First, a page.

Kees Storm appointed professor Theoretical Biophysics (TU/e)

Prof. dr. C. (Kees) Storm has been appointed to full-time professor Theoretical Biophysics and group leader Theory of Polymers and Soft Matter (TPS), Eindhoven University of Technology.
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Kees Storm appointed as full professor Theoretical Biophysics TU/e

Prof.dr. Kees Storm has been appointed as full-time professor in Theoretical Biophysics and group leader within the group Theory of Polymers and Soft Matter (TPS) of the department Applied Physics, Eindhoven University of Technology as of October 1st 2017.

Source: website TU/e
Picture: Kees Storm and Gerrit Kroesen (dean Applied Physics, TU/e) 

 

Theory of Polymers and Soft Matter (TPS) group

"We're a theory group focused on the multiscale physics of biological and synthetic organic matter. From protein to organ, from polymer chain to plastic. The central challenge in our work is to understand of the relation between the molecular microstructure of materials, the microscopic physical processes that bring about these structures, and the material properties that result. We employ a variety of analytical and computational theoretical-physical methods – ranging from statistical and soft-matter physics, to solid-state quantum theory, to large-scale computer simulations – to help deepen the understanding of the complex interplay between structure, property and dynamics."  

Source: website TPS group, Applied Physics, TU/e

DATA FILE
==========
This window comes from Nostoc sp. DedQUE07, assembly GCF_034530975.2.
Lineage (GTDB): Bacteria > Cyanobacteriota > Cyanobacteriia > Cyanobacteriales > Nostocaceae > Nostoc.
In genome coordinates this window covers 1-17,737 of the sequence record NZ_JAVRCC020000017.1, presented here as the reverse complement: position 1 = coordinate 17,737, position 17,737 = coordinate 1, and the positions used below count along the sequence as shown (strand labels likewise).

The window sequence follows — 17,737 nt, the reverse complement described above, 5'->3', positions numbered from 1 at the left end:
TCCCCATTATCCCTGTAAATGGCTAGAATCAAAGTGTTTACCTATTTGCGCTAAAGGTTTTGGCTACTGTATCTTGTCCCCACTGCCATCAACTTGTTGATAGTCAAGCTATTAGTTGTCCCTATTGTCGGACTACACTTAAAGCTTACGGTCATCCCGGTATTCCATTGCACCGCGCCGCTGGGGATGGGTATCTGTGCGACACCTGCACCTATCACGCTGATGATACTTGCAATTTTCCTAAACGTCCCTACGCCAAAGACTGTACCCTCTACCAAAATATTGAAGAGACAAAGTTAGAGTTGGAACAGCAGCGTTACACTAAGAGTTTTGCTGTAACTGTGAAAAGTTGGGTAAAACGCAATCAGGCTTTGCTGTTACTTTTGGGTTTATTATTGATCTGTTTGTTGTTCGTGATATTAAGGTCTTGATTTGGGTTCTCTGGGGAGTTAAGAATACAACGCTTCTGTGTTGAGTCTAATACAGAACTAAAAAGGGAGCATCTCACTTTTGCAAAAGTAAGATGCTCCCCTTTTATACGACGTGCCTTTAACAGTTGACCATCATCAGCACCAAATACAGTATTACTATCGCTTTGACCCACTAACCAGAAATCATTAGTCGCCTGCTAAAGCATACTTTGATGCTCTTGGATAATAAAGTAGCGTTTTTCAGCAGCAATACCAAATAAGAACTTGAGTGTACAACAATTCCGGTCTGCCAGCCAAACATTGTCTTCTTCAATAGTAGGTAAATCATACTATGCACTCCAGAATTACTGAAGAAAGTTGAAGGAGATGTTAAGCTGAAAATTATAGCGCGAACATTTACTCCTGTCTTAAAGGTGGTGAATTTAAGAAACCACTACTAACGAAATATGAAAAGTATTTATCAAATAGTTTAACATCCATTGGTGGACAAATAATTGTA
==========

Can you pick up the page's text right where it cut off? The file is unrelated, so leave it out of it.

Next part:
Kees Storm appointed professor Theoretical Biophysics (TU/e)

Kees Storm appointed as full professor Theoretical Biophysics TU/e

Prof.dr. Kees Storm has been appointed as full-time professor in Theoretical Biophysics and group leader within the group Theory of Polymers and Soft Matter (TPS) of the department Applied Physics, Eindhoven University of Technology as of October 1st 2017.

Source: website TU/e
Picture: Kees Storm and Gerrit Kroesen (dean Applied Physics, TU/e) 

 

Theory of Polymers and Soft Matter (TPS) group

"We're a theory group focused on the multiscale physics of biological and synthetic organic matter. From protein to organ, from polymer chain to plastic. The central challenge in our work is to understand of the relation between the molecular microstructure of materials, the microscopic physical processes that bring about these structures, and the material properties that result. We employ a variety of analytical and computational theoretical-physical methods – ranging from statistical and soft-matter physics, to solid-state quantum theory, to large-scale computer simulations – to help deepen the understanding of the complex interplay between structure, property and dynamics."  

Source: website TPS group, Applied Physics, TU/e